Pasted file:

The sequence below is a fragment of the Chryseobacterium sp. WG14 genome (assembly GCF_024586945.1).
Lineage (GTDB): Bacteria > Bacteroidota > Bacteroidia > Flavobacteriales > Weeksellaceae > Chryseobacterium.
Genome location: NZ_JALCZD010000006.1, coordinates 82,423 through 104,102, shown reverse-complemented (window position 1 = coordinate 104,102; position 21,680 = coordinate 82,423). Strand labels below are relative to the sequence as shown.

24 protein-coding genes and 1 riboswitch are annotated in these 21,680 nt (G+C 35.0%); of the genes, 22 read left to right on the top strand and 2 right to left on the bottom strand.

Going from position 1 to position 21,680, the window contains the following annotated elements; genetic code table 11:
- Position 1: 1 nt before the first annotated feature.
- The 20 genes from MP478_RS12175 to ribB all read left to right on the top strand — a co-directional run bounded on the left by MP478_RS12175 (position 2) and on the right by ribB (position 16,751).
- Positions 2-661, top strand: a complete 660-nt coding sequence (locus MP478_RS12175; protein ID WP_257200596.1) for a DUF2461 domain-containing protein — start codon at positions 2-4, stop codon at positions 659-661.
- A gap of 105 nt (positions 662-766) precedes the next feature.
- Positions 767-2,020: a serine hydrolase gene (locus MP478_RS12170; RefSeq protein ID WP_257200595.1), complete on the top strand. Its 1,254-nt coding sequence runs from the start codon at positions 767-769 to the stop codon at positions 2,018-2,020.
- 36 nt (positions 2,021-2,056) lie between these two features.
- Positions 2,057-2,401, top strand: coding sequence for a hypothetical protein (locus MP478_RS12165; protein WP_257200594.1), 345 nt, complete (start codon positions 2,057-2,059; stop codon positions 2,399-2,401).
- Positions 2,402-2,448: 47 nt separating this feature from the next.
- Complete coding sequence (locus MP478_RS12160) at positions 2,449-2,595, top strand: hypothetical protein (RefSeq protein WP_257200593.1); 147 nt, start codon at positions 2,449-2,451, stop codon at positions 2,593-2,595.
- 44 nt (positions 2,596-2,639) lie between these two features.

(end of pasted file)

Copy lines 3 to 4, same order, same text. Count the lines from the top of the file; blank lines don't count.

Genome location: NZ_JALCZD010000006.1, coordinates 82,423 through 104,102, shown reverse-complemented (window position 1 = coordinate 104,102; position 21,680 = coordinate 82,423). Strand labels below are relative to the sequence as shown.

24 protein-coding genes and 1 riboswitch are annotated in these 21,680 nt (G+C 35.0%); of the genes, 22 read left to right on the top strand and 2 right to left on the bottom strand.